Obvious non-literal statements in Scripture:
Luke 3:4-5 ___________________________________________________________________________
John 10:7 ____________________________________________________________________________
Rev. 17:7-10 _________________________________________________________________________
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Dispensationalists attempt to take all Old Testament prophesy literally, rather than let N.T. interpret the Old (see Num. 12:6-8 with Col. 1:26). Scripture itself provides the key to the interpretation of prophecy. For example, is Acts 15:14-19 predicting a future rebuilding of temple? No! Not according to a literal reading of Acts 15:14-19. James cites this O.T. passage as being fulfilled then, in terms of Gentiles being added to the Church, God's new temple (Eph. 2:11-22). The event was future for the prophet Amos, not James. The Dispensational interpretation also ignores fundamental doctrines of the Christian faith. A physical temple is obsolete under the New Covenant (Heb. 8:13), is a barrier to Gentiles being included as God's chosen people (Eph. 2:11-22), and would deny the sufficiency of Christ's sacrifice (Heb. 10). These are the very teachings that the Jerusalem Council was opposing (Acts 15:9,11). (See Sect. 4, "Cheap Grace"). And by the way, David's tabernacle was a tent, not a stone temple like Dispensationalists expect to be built in the future. (See Sect. IV, "Jesus is the True Temple,")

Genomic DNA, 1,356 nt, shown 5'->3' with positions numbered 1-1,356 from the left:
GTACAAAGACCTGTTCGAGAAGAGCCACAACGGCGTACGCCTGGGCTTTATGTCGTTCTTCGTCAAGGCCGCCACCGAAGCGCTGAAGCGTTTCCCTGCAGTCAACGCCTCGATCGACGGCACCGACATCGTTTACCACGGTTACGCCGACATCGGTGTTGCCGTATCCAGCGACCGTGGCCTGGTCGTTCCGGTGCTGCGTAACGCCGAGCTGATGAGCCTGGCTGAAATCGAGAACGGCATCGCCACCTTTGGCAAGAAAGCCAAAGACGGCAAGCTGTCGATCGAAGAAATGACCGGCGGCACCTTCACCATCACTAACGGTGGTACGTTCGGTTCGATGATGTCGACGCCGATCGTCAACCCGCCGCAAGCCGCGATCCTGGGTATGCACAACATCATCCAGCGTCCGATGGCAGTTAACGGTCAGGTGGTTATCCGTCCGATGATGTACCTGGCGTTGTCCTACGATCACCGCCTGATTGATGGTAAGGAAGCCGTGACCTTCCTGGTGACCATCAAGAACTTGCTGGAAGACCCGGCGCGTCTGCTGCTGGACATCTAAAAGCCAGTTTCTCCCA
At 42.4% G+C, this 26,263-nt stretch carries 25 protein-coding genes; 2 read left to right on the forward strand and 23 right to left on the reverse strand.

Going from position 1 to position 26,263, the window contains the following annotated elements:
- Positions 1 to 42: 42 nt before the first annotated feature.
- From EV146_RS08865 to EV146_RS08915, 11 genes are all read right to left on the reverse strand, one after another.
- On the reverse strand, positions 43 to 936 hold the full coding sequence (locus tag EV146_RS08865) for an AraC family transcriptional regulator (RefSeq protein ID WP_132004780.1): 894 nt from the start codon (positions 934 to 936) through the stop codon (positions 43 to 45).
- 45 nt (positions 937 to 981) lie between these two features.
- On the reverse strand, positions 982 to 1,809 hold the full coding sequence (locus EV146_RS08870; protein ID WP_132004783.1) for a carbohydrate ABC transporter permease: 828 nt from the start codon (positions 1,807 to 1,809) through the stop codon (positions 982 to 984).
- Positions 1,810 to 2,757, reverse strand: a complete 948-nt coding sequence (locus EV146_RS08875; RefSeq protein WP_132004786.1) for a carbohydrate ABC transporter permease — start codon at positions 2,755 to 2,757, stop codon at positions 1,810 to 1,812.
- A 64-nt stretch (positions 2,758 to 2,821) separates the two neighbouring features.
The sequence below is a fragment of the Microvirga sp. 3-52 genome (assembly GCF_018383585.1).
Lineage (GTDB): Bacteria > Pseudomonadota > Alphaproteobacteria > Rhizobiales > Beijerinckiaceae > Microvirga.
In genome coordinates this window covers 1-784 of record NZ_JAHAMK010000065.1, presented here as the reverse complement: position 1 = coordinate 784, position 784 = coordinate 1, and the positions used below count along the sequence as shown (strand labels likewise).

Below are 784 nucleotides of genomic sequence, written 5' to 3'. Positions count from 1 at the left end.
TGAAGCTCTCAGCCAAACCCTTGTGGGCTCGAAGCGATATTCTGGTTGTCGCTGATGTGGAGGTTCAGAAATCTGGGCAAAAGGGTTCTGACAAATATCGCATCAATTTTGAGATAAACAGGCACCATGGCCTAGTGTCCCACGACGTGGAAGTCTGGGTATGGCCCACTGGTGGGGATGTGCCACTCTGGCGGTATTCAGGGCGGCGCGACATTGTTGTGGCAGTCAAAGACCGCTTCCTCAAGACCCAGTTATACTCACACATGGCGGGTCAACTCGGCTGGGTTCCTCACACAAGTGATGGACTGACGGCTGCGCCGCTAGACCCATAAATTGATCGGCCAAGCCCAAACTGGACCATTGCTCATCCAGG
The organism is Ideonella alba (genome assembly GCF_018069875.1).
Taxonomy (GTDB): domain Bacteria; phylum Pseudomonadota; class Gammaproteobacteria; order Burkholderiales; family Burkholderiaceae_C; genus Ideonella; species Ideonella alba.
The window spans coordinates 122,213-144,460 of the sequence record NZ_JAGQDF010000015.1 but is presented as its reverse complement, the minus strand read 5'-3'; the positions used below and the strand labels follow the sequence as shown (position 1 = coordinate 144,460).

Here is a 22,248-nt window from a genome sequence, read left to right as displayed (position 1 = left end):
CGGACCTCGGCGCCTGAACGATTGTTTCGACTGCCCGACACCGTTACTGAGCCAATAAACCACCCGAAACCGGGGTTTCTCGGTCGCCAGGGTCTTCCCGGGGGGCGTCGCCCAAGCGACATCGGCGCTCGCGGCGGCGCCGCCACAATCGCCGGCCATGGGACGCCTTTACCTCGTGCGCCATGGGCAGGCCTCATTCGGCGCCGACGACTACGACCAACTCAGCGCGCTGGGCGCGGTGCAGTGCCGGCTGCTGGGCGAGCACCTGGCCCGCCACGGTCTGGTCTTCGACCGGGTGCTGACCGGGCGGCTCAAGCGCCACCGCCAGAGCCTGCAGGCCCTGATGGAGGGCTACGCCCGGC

Hal Lindsey's newspaper exegesis (eisegesis)
Dispensationalists like Lindsey interpret much prophecy symbolically, but they use current and possible future events as the key to interpretation, rather than Scripture. Consequently, the meaning of Biblical prophecy can change with every new newspaper headline. For example, using various systems of computation, just about anyone's name can be found to have a value of 666. The Pope, Martin Luther, King Louis XIV, Napoleon, Adolf Hitler, Henry Kissinger, Ronald Reagan, and Mikhail Gorbachev, among many others, have been proposed as the Beast of Revelation (or Antichrist). The failure of these interpretations, brought about by historical self-centeredness (It's always going to happen in my generation) and a cavalier treatment of the context of Scripture, bring disrepute upon the Word of God, which never fails. You would think Dispensationalists would get a clue after over 160 years of telling people that Jesus is coming soon! (See Appendix 3, "A Short History of the End of the World")
Those who have predicted the end of the world could have saved themselves much embarrassment if the very clear, literal time restrictions and other historical indicators had guided their interpretation of judgment symbolism. Milton Terry correctly observes, "not any possible solution of the name, but rather a relevant solution, is required. Having already shown that the Roman Empire is the Beast described in verses 1-8 of this chapter, we naturally look for some name that gives specific designation of that power.
As we will see, the prophecies refer to first-century events, things that will occur within a generation from Jesus' earthly ministry (Matt. 24:34; Luke 21:32), things "which must shortly take place" (Rev. 1:1), "for the time is near" (Rev. 22:10). Taking account of such historical indicators and circumstances, along with the grammar of words and sentences, is the basis for the orthodox method of grammitico-historical interpretation.
Dispensational interpretation, although it claims to take the most literal view, ignores very literal historical indicators and New Testament interpretations of the Old Testament. "Literal as far as possible" is an acceptable rule of interpretation as long as 'possible' is determined by Scripture itself, rather than the latest newspaper.